Robertson Quay restaurants raise a stink

Robertson Quay restaurants raise a stink

Stench from river affecting business, they claim

 

Jinny Koh

jinny@mediacorp.com.sg

 

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YOU are dining al fresco by the river, tourists at the next table are taking in the tropical night scene, a gentle breeze blows — and suddenly, there is a smell from the river.

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It is pungent and will not go away; and the night is ruined.

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This has been the scene along the Singapore River recently, in particular at Robertson Quay.

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The river’s brackish waters may have needed more cleaning up, but for the past year, the offending smell was akin to a fly in the soup for food and beverage outlets at the quay. Until three months ago.

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Businesses at the quay say the stink has been wafting in daily, instead of once every few days.

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“It’s becoming horrendous, especially after it rains,” said waitress Henrietta Martinez, 19, from the Brussel Sprouts restaurant. “Some customers ask to be moved to a table inside the restaurant.”

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Said Brassiere Wolf senior captain Julie Zainudin, 27: “Nowadays, after the rain, the river turns brown. It is very unsightly.”

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In February, Robertson Quay’s management notified the Public Utilities Board (PUB) of the smell.

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The agency in charge of Singapore’s waterways investigated and found the stench occurred when water levels were low, exposing years of deposits and sediment accumulated along the riverbank.

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“Robertson Quay is upstream and located at the bend of the river. There tends to be more deposits collecting there,” PUB catchment and waterways director Tan Nguan Sen told Today.

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Downstream, the sediments are more diluted. Tenants at Clarke Quay say they can detect a smell, but it’s not very pungent, and customers rarely gripe about it. At Boat Quay, tenants say the pong is nearly non-existent.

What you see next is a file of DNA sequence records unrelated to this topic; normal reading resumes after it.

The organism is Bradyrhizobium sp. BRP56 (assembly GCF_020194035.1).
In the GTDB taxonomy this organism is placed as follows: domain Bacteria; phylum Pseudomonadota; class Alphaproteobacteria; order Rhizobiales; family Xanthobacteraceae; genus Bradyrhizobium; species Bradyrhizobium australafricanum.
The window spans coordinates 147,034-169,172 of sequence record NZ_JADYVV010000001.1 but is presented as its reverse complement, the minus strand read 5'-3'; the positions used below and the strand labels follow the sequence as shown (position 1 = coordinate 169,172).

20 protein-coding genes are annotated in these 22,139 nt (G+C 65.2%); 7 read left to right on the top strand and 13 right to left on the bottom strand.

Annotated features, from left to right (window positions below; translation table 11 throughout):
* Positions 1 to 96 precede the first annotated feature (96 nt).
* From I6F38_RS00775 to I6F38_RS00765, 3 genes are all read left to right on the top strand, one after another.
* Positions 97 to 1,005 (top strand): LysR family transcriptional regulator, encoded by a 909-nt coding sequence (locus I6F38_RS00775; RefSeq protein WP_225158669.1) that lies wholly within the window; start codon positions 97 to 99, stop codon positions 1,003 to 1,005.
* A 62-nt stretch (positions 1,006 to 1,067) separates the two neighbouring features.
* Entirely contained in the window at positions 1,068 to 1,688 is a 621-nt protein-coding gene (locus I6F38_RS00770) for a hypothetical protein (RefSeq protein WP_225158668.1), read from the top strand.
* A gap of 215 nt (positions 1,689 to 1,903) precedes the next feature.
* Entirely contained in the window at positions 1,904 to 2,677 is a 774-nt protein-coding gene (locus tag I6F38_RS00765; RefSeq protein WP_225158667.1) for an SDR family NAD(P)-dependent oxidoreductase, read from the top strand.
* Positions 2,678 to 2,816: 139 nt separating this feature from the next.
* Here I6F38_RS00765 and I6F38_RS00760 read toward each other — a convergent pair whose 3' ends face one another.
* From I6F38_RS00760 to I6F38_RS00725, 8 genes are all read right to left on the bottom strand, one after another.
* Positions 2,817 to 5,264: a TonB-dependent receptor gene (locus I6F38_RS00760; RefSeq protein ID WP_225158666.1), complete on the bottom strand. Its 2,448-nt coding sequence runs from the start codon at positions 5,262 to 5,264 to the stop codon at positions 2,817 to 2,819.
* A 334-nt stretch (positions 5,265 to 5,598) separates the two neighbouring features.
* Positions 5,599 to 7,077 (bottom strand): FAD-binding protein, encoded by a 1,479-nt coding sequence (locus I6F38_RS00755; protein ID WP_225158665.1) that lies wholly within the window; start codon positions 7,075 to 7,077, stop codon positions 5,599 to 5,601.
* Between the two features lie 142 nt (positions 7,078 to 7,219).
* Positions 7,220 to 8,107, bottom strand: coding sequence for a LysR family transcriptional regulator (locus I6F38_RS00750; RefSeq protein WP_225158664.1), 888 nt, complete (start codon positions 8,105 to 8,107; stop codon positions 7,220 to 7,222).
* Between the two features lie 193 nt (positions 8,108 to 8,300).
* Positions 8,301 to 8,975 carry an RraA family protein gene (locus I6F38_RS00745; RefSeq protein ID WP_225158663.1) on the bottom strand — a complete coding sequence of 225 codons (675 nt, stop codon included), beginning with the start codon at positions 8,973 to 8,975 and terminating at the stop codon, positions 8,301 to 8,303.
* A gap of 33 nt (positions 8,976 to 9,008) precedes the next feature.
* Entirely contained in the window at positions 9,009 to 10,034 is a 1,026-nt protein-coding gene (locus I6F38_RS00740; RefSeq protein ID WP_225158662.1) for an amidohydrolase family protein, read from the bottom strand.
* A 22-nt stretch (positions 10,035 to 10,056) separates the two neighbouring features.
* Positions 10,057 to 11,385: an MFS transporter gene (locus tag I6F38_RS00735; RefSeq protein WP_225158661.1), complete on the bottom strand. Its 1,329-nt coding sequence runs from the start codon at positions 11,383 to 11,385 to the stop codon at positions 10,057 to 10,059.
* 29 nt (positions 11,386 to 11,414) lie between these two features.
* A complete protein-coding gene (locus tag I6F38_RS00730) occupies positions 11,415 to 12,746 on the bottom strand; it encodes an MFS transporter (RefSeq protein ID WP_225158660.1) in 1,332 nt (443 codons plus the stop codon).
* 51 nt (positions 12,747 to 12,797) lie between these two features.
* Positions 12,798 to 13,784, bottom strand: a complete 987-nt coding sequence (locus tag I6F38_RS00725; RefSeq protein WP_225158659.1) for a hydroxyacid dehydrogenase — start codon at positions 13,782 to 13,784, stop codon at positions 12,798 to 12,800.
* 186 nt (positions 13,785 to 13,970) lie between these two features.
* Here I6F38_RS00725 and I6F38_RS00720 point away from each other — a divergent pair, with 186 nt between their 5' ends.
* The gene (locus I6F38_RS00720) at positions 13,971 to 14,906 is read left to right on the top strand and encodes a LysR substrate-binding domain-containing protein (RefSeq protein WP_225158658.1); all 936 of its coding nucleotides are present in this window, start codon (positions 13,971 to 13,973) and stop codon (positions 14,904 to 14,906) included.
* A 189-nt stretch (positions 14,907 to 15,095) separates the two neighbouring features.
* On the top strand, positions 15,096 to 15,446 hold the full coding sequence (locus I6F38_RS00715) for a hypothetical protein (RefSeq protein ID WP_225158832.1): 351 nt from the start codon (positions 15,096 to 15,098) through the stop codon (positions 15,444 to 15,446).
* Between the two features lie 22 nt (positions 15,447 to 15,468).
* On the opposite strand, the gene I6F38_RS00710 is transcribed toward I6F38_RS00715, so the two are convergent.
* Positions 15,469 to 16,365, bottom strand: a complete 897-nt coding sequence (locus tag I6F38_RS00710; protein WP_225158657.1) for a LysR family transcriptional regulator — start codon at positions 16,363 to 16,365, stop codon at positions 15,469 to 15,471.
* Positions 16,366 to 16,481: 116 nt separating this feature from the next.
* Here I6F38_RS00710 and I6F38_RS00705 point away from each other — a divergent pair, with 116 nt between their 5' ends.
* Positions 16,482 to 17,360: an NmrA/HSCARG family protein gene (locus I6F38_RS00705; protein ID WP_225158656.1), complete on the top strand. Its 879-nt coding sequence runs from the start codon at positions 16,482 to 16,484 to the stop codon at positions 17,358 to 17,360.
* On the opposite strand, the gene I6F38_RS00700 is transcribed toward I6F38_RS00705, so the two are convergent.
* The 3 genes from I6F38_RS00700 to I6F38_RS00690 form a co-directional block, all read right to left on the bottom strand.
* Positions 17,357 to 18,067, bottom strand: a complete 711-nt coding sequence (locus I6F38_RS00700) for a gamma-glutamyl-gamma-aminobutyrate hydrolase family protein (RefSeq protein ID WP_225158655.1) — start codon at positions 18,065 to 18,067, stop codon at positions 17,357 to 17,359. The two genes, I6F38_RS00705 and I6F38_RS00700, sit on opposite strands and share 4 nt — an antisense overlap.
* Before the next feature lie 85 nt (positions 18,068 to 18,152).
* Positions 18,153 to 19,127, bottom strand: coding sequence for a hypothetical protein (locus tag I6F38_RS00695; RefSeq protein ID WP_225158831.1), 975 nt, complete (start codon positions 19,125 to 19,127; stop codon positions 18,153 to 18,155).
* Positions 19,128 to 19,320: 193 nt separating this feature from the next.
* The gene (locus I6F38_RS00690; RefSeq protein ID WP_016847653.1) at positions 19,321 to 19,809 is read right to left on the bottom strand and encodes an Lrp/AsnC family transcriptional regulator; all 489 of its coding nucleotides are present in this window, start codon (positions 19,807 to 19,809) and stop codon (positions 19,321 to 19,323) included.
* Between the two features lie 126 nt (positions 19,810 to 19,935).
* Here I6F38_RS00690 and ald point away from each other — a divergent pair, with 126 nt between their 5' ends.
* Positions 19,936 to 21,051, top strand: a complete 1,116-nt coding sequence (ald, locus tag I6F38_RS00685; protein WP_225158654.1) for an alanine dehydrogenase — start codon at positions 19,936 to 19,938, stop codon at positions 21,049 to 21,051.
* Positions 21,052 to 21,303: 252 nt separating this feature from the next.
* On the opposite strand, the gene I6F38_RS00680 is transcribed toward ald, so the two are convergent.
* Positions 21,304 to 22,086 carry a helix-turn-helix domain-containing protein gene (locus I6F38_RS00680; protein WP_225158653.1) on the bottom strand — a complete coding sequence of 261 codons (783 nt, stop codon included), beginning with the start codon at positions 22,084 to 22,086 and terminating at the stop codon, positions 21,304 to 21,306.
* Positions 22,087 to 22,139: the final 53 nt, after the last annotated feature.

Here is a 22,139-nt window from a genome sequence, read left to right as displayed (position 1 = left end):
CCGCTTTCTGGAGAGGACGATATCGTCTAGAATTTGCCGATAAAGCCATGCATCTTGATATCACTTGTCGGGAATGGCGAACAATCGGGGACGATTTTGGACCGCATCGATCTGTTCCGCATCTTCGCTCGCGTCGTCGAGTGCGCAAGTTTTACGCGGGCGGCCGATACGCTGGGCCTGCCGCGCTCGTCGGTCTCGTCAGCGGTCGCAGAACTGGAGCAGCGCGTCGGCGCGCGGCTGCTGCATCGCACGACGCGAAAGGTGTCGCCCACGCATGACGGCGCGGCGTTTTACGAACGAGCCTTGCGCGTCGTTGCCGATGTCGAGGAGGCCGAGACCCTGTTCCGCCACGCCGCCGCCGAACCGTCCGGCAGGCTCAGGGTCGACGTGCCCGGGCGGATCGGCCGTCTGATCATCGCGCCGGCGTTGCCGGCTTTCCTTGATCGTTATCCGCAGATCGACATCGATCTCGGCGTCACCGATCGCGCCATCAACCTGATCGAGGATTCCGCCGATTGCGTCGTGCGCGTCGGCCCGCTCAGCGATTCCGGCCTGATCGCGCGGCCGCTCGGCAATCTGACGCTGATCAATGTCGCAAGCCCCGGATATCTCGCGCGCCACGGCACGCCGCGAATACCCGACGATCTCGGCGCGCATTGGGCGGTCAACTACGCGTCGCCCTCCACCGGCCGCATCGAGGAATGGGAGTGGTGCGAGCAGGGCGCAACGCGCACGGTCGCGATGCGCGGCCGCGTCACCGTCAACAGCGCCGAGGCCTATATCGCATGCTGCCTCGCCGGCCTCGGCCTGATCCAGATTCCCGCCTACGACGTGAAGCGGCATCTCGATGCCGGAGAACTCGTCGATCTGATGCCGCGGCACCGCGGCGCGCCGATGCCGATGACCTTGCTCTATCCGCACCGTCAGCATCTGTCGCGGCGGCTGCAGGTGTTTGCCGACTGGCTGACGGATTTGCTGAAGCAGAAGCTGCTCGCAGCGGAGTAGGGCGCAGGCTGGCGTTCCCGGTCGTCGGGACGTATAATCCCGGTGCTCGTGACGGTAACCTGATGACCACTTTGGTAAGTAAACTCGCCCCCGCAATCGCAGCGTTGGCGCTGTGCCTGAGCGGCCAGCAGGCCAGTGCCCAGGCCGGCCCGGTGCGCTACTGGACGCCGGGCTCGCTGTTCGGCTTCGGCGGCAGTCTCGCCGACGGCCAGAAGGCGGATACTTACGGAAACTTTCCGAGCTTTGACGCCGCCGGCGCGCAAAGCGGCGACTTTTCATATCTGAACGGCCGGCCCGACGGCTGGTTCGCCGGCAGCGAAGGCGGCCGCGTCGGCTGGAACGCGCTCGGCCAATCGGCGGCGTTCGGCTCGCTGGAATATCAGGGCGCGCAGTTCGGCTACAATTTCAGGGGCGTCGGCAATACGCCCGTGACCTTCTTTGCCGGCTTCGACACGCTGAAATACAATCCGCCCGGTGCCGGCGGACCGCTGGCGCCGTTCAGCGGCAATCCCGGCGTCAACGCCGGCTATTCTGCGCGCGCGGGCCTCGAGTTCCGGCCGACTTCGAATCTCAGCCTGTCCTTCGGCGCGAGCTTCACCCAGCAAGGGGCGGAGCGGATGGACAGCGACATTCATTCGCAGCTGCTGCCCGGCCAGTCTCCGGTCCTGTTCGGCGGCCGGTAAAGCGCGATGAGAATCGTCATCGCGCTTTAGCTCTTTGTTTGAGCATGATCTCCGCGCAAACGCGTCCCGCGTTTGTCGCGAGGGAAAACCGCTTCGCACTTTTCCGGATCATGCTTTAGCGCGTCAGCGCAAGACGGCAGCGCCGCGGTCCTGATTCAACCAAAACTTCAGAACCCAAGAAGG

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A PUB contractor has carried out works to remove the deposits and sediment at the heavily-silted areas and is monitoring the situation closely. Still, there is a lingering smell; a second round of dredging starts this week, to be completed by the month’s end.

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The PUB has also tried to maintain a high water level whenever possible to avoid exposure of the sediment bed for prolonged periods of time.

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The 15 or so Robertson Quay pubs and restaurants located along the river, the hardest-hit, could potentially play a part to improve the situation if they work with Waterways Watch, a non-governmental organisation that seeks to keep Singapore’s waterways clean and free from pollution through patrols and public education.

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It runs a programme called Friends of the Marina Association, in which participants contribute $120 a year as a form of financial support as well as display the organisation’s pamphlets and posters at their premises.

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But response has been dismal, said Waterways Watch chairman Eugene Heng, 59. “We visited them, sent letters to them, but they were not interested,” he said.

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There are only four Friends of the Marina despite efforts to reach out to about 200 businesses. Only one, Japanese restaurant Sangokushi Ryoriya, is on Robertson Quay.

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Red House Seafood Restaurant manager Peter Chang, 58, told Today the fee should be borne by the quay’s strata management. “We pay them a monthly maintenance fee (of close to $10,000), so, this should come under them,” he said.

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For residents living along that stretch, the smell seems less of a bother. River Place is one of three condominiums located along the river and resident Maria Eugenia, 46, said she only catches a whiff of it occasionally, when she is on her way home or out.

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“But I don’t smell it every day, so, it’s not that much of a problem for me,” she said.

 

Source: Today Newspaper

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